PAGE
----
Section 55: Extension of powers of non-legal staff
398.This section amends section 7A of the Prosecution of Offences Act 1985, which sets out the powers and rights of audience of a Crown Prosecutor which a member of staff of the CPS who is not a Crown Prosecutor may have if he or she is designated under that section by the Director of Public Prosecutions.
399.The effect of the amendments made by subsections (2) and (4) is that members of staff designated under section 7A will, in addition to their existing powers, be able to: (a) conduct trials of non-imprisonable summary offences in magistrates’ courts, (b) conduct proceedings in magistrates’ courts (other than trials) in relation to certain offences previously excluded from their remit (for example, an offence triable only on indictment or one for which the accused has elected to be tried by jury, or the court has found that it should be so tried), (c) conduct applications or other proceedings relating to “preventative civil orders”, and (d) conduct certain proceedings assigned to the Director of Public Prosecutions by the Attorney General under section 3(2)(g) of the Prosecution of Offences Act 1985 (these include proceedings on an application under section 2 of the Dogs Act 1871).
400.Subsection (3) amends subsection (5) of section 7A to make consequential changes to the definition of “bail in criminal proceedings” and to define preventative civil orders. These include restraining orders, parenting orders and other civil orders which follow criminal proceedings (such as ASBOs, drinking banning orders and football banning orders). The new subsection (5A) reproduces the existing definition of “trial” for the purposes of the section.
401.Subsection (5) inserts new subsections (8), (9) and (10) into section 7A. Subsections (8) and (9) provide that from 1 May 2011 Associate Prosecutors (formerly known as Designated Caseworkers) will cease to be exempt from the regulatory framework for persons who engage in legal activities provided for in the Legal Services Act 2007. Subsection (10) is included in case consequential amendments are required to the Legal Services Act 2007 to ensure that Associate Prosecutors can properly be catered for within the regulatory framework provided for by that Act. An order-making power (subject to the affirmative procedure) would enable appropriate modifications to be made to the 2007 Act, and if necessary other enactments (including section 7A), to this end.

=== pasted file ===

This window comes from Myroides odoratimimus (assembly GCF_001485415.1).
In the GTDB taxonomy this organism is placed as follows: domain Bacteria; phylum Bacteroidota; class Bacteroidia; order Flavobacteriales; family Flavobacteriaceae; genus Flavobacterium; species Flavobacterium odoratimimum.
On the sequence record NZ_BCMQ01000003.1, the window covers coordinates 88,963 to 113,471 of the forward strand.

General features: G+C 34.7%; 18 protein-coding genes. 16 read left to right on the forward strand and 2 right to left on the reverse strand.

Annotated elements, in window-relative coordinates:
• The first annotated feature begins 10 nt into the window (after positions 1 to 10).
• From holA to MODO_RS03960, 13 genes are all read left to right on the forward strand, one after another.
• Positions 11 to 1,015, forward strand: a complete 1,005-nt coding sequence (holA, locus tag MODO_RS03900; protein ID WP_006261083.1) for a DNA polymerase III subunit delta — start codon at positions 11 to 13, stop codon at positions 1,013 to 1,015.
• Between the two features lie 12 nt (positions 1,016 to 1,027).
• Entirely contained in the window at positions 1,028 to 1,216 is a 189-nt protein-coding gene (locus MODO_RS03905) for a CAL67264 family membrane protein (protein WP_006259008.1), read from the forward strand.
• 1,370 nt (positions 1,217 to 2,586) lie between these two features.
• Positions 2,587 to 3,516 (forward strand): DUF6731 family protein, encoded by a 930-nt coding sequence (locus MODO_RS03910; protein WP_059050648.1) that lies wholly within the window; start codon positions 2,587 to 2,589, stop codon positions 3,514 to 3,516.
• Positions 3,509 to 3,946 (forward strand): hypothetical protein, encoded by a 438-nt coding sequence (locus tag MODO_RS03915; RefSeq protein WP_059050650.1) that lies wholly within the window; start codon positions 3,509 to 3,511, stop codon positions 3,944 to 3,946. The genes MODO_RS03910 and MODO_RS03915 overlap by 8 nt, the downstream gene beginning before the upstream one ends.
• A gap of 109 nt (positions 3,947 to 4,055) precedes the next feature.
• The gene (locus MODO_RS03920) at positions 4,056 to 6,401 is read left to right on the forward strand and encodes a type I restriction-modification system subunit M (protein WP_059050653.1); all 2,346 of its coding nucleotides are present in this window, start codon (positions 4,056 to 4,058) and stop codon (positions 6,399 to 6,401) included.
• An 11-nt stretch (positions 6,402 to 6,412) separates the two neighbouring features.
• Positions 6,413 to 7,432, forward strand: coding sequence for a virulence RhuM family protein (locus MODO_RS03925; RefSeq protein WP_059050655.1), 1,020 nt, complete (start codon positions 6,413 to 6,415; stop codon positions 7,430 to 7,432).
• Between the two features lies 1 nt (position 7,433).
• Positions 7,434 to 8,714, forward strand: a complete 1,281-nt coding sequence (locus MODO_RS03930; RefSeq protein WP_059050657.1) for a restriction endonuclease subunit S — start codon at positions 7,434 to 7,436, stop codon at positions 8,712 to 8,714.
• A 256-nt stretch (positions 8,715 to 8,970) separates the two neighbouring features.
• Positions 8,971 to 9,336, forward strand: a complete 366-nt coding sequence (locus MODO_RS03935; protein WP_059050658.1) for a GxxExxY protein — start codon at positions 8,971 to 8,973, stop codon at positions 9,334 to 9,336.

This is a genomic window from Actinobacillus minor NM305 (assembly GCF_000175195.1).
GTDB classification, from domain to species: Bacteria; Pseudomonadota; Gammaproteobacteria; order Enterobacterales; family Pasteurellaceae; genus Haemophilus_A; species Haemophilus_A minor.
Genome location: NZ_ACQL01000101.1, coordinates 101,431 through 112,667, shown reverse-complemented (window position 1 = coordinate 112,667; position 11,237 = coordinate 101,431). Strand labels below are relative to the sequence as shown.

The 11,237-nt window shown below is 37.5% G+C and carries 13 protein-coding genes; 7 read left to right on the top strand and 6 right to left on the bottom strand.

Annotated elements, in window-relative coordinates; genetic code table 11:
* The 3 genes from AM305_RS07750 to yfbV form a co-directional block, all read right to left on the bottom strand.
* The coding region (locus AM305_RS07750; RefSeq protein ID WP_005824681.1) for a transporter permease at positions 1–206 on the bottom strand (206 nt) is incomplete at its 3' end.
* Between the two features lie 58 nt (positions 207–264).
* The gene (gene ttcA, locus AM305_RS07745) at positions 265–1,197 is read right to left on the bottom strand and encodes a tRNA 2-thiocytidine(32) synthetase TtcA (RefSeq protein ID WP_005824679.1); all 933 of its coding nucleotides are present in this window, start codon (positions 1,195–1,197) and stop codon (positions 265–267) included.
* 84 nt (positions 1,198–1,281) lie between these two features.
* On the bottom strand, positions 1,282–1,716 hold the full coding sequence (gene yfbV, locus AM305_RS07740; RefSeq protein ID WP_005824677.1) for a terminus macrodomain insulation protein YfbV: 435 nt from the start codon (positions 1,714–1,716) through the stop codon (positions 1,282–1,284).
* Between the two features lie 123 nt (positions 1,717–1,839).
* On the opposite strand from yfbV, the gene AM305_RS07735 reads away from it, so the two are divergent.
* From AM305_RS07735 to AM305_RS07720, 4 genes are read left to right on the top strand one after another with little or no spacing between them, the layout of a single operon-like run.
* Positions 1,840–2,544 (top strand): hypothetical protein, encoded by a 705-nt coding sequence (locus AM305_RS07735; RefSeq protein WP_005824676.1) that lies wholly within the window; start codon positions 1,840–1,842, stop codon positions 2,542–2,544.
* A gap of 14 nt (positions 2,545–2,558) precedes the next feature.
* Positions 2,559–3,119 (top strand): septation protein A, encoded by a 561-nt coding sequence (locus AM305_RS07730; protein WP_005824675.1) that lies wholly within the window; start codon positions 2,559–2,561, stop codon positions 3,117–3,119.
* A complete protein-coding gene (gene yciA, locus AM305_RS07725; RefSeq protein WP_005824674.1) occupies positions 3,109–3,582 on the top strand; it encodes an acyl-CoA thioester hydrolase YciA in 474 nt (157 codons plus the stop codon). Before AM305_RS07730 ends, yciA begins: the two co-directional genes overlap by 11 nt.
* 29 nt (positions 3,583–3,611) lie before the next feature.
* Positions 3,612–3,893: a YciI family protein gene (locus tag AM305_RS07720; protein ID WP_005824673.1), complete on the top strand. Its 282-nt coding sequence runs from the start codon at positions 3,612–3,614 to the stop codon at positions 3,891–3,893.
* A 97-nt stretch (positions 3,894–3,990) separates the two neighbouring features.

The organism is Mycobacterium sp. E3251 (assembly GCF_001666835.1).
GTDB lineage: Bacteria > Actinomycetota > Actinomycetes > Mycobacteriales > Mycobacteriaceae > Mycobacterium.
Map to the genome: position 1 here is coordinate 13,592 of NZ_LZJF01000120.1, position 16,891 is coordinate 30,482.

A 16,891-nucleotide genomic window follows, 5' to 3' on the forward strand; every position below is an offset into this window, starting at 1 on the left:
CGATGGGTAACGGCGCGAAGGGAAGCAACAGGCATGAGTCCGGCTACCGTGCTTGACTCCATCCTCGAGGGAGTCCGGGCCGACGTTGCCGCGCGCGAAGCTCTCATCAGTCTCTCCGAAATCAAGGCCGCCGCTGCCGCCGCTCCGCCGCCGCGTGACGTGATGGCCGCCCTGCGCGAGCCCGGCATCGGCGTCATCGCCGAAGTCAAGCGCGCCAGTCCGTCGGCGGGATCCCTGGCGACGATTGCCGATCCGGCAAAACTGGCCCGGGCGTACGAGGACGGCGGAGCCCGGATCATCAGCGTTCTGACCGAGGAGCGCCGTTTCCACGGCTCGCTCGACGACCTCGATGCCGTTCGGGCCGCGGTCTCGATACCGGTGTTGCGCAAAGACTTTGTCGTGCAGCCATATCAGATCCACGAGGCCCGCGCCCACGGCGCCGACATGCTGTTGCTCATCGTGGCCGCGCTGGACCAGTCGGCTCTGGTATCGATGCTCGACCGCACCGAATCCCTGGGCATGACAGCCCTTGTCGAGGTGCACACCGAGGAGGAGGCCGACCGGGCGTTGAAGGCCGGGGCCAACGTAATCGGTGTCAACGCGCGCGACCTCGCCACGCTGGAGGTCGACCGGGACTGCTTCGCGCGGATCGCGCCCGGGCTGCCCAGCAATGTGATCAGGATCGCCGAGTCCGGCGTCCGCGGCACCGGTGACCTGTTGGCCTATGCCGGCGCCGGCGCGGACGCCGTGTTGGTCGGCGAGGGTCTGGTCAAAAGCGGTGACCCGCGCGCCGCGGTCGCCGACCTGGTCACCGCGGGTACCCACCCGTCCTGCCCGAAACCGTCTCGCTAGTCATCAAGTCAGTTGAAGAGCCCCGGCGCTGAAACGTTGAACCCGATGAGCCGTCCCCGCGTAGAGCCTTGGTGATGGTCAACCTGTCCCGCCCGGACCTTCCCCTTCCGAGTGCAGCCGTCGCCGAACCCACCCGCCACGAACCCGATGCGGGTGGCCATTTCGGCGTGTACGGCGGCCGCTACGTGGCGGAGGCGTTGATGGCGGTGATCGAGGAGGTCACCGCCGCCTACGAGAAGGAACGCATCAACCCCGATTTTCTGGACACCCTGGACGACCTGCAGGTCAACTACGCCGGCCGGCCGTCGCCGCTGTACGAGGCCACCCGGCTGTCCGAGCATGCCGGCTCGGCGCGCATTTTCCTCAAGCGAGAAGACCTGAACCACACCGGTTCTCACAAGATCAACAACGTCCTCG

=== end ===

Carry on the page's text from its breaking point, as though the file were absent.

402.Subsection (5) also inserts new subsections (11) and (12) into section 7A. Associate Prosecutors’ trial remit is limited through subsection (2) to non-imprisonable summary offences. The inclusion of subsections (11) and (12) provides a power that would allow the restriction on conducting proceedings in respect of imprisonable summary offences to be lifted by order (subject to affirmative procedure).
403.Subsection (6) amends section 15 of the Prosecution of Offences Act 1985 so as to enable designated members of staff to undertake binding over proceedings in the magistrates’ court.
Criminal Legal Aid
404.Sections 12 to 18 of, and Schedule 3 to, the Access to Justice Act 1999 (the 1999 Act), as amended by the Criminal Defence Service Act 2006, deal with the Criminal Defence Service. Under section 12 of the Access to Justice Act, the Legal Services Commission (the LSC) is required to set up the Criminal Defence Service to secure that people involved in criminal investigations or criminal proceedings have access to such advice, assistance and representation as the interests of justice require. Broadly speaking, advice and assistance is available for the investigation stage and representation for proceedings.
405.Section 14 and Schedule 3 deal with representation in criminal proceedings. “Representation” is defined in section 26. It covers the preparation of a case and advocacy at any hearing. Paragraph 1(1) of Schedule 3 says that a right to representation for the purposes of any kind of criminal proceedings before a court may be granted to an individual such as is mentioned in relation to that kind of proceedings in section 12(2). The grant of a right to representation is subject to a test of the interests of justice (paragraph 5(1) of Schedule 3). Paragraph 5(2) sets out factors to be considered in deciding what the interests of justice consist of.
406.Schedule 3 was amended by the Criminal Defence Service Act 2006 to add regulation-making powers to provide for the transfer of the responsibility for granting rights to representation from the courts to the LSC and the re-introduction of a test of financial eligibility (paragraphs 2A and 3B of Schedule 3). These powers were exercised, in relation to criminal proceedings in magistrates’ courts, in the Criminal Defence Service (Representation Orders and Consequential Amendments) Regulations 2006 (S.I. 2006/2493) and the Criminal Defence Service (Financial Eligibility) Regulations 2006 (S.I. 2006/2492). Applications for representation orders are handled by Her Majesty’s Courts Service on behalf of the LSC.